Rutgers-Army Moves From Yankee Stadium Roger Goodell Gives League Address Desert Dish: Super Bowl Parties Rage On Super Bowl Tix Resale Prices Hit Record Levels Cavs "Quietly" Sought County Funds For Arena Browns Raising Season-Ticket Prices NFLPA To Fight New Personal-Conduct Policy Michaels Won't Focus On Deflategate During SB Fiat Chrysler Airing Three Super Bowl Spots Classified Advertisements
SBD/16/Law PoliticsPrint All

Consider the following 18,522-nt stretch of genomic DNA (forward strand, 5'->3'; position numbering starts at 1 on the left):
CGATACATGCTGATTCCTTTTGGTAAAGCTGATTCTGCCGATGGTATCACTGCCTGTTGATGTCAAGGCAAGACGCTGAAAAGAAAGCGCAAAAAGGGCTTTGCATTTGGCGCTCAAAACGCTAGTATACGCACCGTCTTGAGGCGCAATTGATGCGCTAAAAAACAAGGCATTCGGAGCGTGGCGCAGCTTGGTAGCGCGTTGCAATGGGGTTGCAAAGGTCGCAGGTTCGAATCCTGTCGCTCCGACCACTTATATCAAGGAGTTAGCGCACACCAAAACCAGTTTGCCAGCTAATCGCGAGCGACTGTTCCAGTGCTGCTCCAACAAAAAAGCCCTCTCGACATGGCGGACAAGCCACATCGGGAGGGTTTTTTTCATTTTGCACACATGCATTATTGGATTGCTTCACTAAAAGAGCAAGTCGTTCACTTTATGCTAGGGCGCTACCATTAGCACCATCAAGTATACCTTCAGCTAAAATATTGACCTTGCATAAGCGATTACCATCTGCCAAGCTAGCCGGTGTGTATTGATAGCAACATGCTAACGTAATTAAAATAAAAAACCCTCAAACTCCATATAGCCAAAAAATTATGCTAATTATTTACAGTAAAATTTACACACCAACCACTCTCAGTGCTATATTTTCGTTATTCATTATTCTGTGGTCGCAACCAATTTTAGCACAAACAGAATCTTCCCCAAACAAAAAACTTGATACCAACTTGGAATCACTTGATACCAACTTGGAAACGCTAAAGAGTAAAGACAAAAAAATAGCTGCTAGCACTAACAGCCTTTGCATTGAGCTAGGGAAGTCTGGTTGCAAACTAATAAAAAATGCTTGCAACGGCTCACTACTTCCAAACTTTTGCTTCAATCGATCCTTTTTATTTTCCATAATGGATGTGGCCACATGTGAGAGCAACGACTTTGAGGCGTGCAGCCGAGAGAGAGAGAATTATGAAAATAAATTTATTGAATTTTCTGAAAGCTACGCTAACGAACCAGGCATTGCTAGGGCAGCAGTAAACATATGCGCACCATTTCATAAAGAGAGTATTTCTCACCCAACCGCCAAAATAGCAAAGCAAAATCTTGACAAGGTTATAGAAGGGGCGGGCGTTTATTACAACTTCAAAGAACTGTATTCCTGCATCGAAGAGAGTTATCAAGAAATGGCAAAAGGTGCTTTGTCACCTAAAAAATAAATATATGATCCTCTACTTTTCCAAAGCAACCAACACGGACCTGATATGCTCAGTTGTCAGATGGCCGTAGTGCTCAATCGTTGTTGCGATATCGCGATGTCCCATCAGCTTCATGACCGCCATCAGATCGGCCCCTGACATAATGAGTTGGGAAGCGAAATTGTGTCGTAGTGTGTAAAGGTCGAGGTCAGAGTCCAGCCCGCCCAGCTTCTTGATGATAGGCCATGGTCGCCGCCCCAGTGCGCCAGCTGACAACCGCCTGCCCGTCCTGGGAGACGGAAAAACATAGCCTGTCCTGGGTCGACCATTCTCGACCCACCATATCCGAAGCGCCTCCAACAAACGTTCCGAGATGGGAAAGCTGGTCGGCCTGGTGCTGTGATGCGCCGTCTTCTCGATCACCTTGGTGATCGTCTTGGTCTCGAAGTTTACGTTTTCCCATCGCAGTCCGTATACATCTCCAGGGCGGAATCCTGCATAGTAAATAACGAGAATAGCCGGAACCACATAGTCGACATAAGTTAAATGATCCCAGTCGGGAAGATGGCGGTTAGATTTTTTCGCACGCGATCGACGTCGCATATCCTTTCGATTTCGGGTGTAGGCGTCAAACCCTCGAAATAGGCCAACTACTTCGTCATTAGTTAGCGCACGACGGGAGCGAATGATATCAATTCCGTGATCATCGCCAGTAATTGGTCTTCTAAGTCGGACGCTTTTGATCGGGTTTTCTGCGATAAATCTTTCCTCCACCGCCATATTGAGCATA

In a sign they "may be close to reaching a verdict," jurors in Don King's wire fraud trial asked Judge Lawrence McKenna during yesterday's third day of deliberations "how they should handle the third element of his alleged crime" (Al Guart, N.Y. POST, 11/16). Columnist Wallace Matthews notes, "for the jury to even get to that point, it must have answered 'yes'" to questions of whether there was a scheme to defraud and if King did knowingly take part or cause others working for him to do so. Matthews writes the jury "gave every indication that it is about to convict King on some, if not all" of the nine counts (N.Y. POST, 11/16). However, ESPN analyst Ken Caruso said "there's no reason for any side to push the panic button" ("SportsCenter," 11/15). DEFENSE BLUNDER? Caruso believes King would have been acquitted had he not testified ("SportsCenter," 11/15). TAX PROBLEMS? Meanwhile, NEWSDAY's Greg Logan reports that King, convicted or not, "may face tax problems" as a result of testimony. Logan notes King's payments to translator Gladys Rosa indicated he improperly received credit on a 1099 form in '94, and that he could come under further IRS scrutiny if it is determined he profited from the Chavez insurance settlement (NEWSDAY, 11/16).